Fifteen-year results show a scant 5 percent probability of picking a winner. […] In a cruel twist of fate, for those skilled (or lucky) enough to identify a mutual-fund winner, the gain proves far more mediocre than the race track’s long-shot payoff, as the average winnings amount to a scant 1.5 percent per year. Fully 95 percent of active investors lose to the passive alternative, dropping 3.8 percent per annum to the Vaguard 500 Index Fund results.

And a bit later, discussing tax implications in non-tax-deferred accounts:

A miniscule 4 percent of funds produce market-beating after-tax results with a scant 0.6 percent margin of gain. The 96 percent of funds that fail to meet or beat the Vanguard 500 Index Fund lose by a wealth-destroying margin of 4.8 percent per annum. Arnott notes that “starting with an equal amount of money in 1984, fifteen years later an investor in the average losing fund would have roughly half the wealth that would have been amassed had the money been invested in the Vaguard 500 Index Fund.”

He goes on in his book to outline all the reasons: high sales (load) fees, commissions, marketing fees, hidden fees, poor/average managers, conflicts of interest, trend following, using skewed statistics as marketing pitches, etc. And those are just the obvious, legal reasons. The mutual fund industry is steeped in misdirection and outright fraud.

It strikes me as unfortunate that the most prominent form of investing for the average person–401(k) accounts–is driven by the mutual fund industry. What’s worse, the typical 401(k) account does not even have access to all mutual funds: it’s usually a pay-for-play affair.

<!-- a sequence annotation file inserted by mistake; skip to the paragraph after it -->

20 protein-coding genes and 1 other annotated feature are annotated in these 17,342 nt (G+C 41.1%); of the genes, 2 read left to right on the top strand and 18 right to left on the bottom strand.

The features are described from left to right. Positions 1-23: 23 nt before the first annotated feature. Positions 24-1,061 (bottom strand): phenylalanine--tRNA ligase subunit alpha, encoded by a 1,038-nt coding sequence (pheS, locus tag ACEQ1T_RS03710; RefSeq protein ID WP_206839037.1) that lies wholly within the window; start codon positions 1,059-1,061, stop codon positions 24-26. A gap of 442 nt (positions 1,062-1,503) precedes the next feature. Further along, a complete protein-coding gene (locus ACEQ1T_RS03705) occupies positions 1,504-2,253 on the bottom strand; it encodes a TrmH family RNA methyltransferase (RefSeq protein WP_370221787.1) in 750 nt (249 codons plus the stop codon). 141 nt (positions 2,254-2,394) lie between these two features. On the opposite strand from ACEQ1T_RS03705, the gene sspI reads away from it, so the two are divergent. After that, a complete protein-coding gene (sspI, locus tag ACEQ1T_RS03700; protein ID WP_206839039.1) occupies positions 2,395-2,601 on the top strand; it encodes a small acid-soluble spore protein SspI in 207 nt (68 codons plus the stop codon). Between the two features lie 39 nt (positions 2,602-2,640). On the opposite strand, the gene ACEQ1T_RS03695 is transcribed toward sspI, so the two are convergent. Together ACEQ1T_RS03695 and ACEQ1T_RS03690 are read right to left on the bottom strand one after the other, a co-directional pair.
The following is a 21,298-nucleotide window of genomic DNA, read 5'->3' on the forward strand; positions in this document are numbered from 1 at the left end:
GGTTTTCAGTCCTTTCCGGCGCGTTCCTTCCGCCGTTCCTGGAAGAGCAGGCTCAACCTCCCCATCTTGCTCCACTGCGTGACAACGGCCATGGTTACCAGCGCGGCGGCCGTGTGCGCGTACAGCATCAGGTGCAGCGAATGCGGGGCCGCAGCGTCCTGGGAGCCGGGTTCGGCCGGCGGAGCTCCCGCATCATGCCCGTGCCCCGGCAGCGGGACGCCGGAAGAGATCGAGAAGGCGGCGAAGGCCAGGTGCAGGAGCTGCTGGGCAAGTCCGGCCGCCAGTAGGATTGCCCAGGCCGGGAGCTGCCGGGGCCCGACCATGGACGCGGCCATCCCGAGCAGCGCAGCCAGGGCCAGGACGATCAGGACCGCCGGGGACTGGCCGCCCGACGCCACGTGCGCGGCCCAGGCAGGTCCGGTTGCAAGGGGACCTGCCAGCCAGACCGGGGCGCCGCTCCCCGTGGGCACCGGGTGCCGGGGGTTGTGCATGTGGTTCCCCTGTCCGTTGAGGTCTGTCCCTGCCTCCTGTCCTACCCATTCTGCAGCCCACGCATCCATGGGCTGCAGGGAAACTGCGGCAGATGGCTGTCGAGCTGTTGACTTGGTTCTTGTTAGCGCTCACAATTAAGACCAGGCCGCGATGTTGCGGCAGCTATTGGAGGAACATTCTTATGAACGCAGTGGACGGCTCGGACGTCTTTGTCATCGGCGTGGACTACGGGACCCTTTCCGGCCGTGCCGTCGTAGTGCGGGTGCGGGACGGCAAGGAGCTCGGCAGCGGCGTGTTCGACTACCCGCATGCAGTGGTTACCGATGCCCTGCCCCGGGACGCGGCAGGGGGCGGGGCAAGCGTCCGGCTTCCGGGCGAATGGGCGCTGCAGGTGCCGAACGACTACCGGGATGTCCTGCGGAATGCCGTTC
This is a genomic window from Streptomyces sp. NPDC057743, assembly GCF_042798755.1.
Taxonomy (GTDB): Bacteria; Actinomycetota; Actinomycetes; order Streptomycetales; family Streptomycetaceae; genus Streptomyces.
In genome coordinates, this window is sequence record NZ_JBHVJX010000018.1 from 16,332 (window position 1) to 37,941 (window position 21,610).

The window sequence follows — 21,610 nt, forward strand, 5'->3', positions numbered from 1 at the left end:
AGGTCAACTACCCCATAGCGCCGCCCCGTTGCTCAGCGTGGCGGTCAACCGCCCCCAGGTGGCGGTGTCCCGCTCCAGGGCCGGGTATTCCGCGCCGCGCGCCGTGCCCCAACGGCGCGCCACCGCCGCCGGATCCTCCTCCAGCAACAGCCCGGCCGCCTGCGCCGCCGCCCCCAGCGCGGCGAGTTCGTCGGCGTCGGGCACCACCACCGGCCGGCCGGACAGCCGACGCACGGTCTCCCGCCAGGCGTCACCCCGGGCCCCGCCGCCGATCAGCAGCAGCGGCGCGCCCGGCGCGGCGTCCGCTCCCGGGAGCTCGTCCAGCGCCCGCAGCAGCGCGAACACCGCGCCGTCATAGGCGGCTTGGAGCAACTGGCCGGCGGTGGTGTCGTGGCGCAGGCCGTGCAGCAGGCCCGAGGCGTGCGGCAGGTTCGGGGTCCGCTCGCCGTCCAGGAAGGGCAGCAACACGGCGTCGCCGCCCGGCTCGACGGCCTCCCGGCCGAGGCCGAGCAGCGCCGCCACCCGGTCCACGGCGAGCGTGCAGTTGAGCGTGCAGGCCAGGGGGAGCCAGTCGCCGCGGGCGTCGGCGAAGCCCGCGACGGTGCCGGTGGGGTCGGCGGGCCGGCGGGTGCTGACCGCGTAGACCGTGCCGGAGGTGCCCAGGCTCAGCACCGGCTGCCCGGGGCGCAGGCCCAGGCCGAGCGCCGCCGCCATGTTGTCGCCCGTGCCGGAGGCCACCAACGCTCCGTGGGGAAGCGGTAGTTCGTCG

So even if you identified the best mutual fund managers (1 in 20 probability), you’re completely at the mercy of whatever financial deal your employer has struck, and likely you have no choice but to invest in (at best) average funds. And all of this is endorsed at multiple levels of the government, not least of which the IRS.

Anyhow, I highly recommend this book. There are only two shortcomings that stick with me.

First, as a numbers guy, I wanted more numbers, more charts, and to see the data behind summaries. But he provides an excellent bibliography section, so I can always go look it up. (Might cost a bit, though.)

Second, he could have included 20 more pages worth of explanations. Sometimes he assumes you know more than you probably do (or maybe I’m just more ignorant than the average reader), requiring a re-read and visit to wikipedia. An extra paragraph here and there (no more than 2-3 pages per chapter) would have gone a long way.

But those are minor. Go buy it.

I will also read his previous work (which has a new edition now), Pioneering Portfolio Management, which, I suspect, will be even meatier.

He’s given me a lot to think about, and a lot to study. I will also perform simulations with what I’ve learned to better understand how things play out and what the downsides are, which I’ll try to incorporate into future posts.

January 13, 2009

Self-Deception and the Financial Meltdown

Posted in finance tagged , , , , , , at 6:18 pm by mj